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Smell the Holidays

2009 December 1

Today begins the countdown for holidays. That is, unless you haven’t already started counting down the days. Usually, it’s during this time, that I pull out my cookie sheets and apron and begin baking. It’s really the only time of year that I truly get into baking. I absolutely love making cookies. My favorite kind of cookie to make is spritz. Even though I might only make a couple dozen cookies, it seems like my house smells of the sweet aroma radiating from the oven for days.

While the weather outside is cold and windy, I can be assured that the heat from all of the baking inside my house keeps me warm. I love the smells of the holidays. Smells of baking, scented candles, and roasted pecans keep me inside for most of December. However, there may be one smell that you and your family may not be able to nor want to smell. I am talking about carbon monoxide. Carbon monoxide is produced whenever a fuel such as gas, oil, kerosene, wood, or charcoal is burned. If appliances are not working properly or are used incorrectly, dangerous levels of carbon monoxide can result.

Knowing the symptoms of carbon monoxide poisoning can help. At very moderate levels, you or your family can get severe headaches, dizziness, confused, nauseated, or faint. If you do experience these symptoms, get fresh air immediately! Also, go to an emergency room and tell the physician you suspect carbon monoxide poisoning. It can be diagnosed by a simple blood test done shortly after exposure.

Here are some tips to prevent carbon monoxide poisoning:

  • Make sure your fuel-burning appliances e.g. gas furnaces, gas ranges and ovens, fireplaces, and wood stoves inspected by a trained professional at the beginning of every heating season.
  • Make sure flues and chimneys are connected and in good condition without being blocked.
  • Don’t idle the car in a garage, even if the garage door is open.
  • Don’t sleep in any room with an unvented gas or kerosene space heater.

By taking steps ahead of time, you and your family can enjoy all the wonderful smells of the holiday baking season. And the tastes that come with it as well!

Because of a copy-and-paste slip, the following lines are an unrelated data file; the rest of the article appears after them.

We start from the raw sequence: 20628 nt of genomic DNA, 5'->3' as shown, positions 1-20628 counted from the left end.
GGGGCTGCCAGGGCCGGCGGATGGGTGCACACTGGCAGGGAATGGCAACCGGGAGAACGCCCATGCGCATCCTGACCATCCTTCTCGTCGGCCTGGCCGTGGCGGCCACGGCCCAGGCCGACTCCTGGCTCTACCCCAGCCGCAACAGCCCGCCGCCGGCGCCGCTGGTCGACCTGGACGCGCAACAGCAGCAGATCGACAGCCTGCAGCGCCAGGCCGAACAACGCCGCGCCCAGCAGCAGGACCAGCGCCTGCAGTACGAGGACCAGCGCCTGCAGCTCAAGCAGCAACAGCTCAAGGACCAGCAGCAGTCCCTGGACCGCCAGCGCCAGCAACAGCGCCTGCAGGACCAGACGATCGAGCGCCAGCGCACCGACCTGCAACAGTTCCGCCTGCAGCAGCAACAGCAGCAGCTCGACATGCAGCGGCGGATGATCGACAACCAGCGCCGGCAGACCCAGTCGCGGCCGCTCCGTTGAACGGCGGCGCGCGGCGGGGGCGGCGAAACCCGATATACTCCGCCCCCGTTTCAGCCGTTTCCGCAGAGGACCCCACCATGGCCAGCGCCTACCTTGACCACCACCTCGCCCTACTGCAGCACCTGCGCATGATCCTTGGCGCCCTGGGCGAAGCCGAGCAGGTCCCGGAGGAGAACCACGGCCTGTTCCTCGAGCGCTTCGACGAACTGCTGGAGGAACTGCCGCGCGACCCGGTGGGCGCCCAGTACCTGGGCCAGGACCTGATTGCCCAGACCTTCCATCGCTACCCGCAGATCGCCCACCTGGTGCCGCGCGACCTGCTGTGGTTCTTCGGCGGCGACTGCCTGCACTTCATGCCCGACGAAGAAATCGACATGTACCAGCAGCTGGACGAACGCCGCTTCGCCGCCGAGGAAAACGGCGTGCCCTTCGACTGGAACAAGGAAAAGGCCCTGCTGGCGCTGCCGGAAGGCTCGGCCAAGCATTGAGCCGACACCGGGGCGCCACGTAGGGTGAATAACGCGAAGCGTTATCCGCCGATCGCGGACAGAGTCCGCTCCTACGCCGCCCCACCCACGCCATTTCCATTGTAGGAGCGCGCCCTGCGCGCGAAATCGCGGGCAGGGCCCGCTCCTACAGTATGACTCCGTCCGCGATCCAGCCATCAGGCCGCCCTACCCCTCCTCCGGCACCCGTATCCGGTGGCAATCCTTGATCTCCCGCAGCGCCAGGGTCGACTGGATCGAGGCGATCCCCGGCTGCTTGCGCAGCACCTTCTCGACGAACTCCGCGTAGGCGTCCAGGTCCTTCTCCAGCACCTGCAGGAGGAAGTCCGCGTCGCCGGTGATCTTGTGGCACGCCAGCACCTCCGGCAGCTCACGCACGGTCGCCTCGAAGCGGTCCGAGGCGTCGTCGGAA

About the author: Emily Bruckmann is an intern at the Office of Children’s Health Protection. She is a senior attending Indiana University who will graduate with a degree in public health this spring.

Editor's Note: The opinions expressed in Greenversations are those of the author. They do not reflect EPA policy, endorsement, or action, and EPA does not verify the accuracy or science of the contents of the blog.

6 Responses leave one →
  1. armansyahardanis permalink
    December 1, 2009

    Right, Mrs. Bruckmann! Here,too !!! Celebrate of Hajj, we must, here, give one or more goats or cows to the others, especially the poor personals. Before be cut (*oh my god*!!!!!), its animals wait-for for the days. This times, olala….., very smell. Ya, very-very smell !!!!!!

  2. Lina-EPA permalink*
    December 1, 2009

    Great tips! thanks.

  3. Michael E. Bailey permalink
    December 2, 2009

    This is a terrific message on how important it is to make sure all appliances are hooked up and running properly and get serviced before they are needed. Space heaters in unvented areas are especially dangerous. Every year in the Southern California Region you can read or hear about whole families killed as a result of trying to keep warm using space heaters and having all the doors and windows closed. This winter could be one of our worst seasons for this ever in the Region. The Utility Reform Network is reporting that in 2008 California,s BIG 4 power and gas utilities shut off service to 600,000 homes in 2008 impacting nearly 2.5 million children and adults including many with disabilities. And up to 720,000 more homes will have utilities shut off by the 1st of January. At least 1 out of every 10 Californians is unemployeed and for disabled persons who need to rely on SSI, it has been cut 4 times in 2 years making it very tough for utility bills to be paid. But more space heaters will be used this year and more deaths and injuries will result. Best wishes, Michael E. Bailey.

  4. Annette permalink
    December 6, 2009

    Another great way to prevent CO poisoning is to have a CO detector. Install it low as this gas is heavier than air.

  5. Bill Ding permalink
    December 7, 2009

    Hello Emily,
    Your message about flues in a chimney is very applicable to me because I love to make fires in my fireplace once winter hits. There is nothing like being with your significant other while sitting by a nice fire. I am sure you would agree.

    Thanks and keep up the good work. MY.

    Bill Ding

  6. michaelde permalink
    February 6, 2010

    when it comes to heating your garage we’ve been recommending electric heaters ( make sure they have safety features build in )

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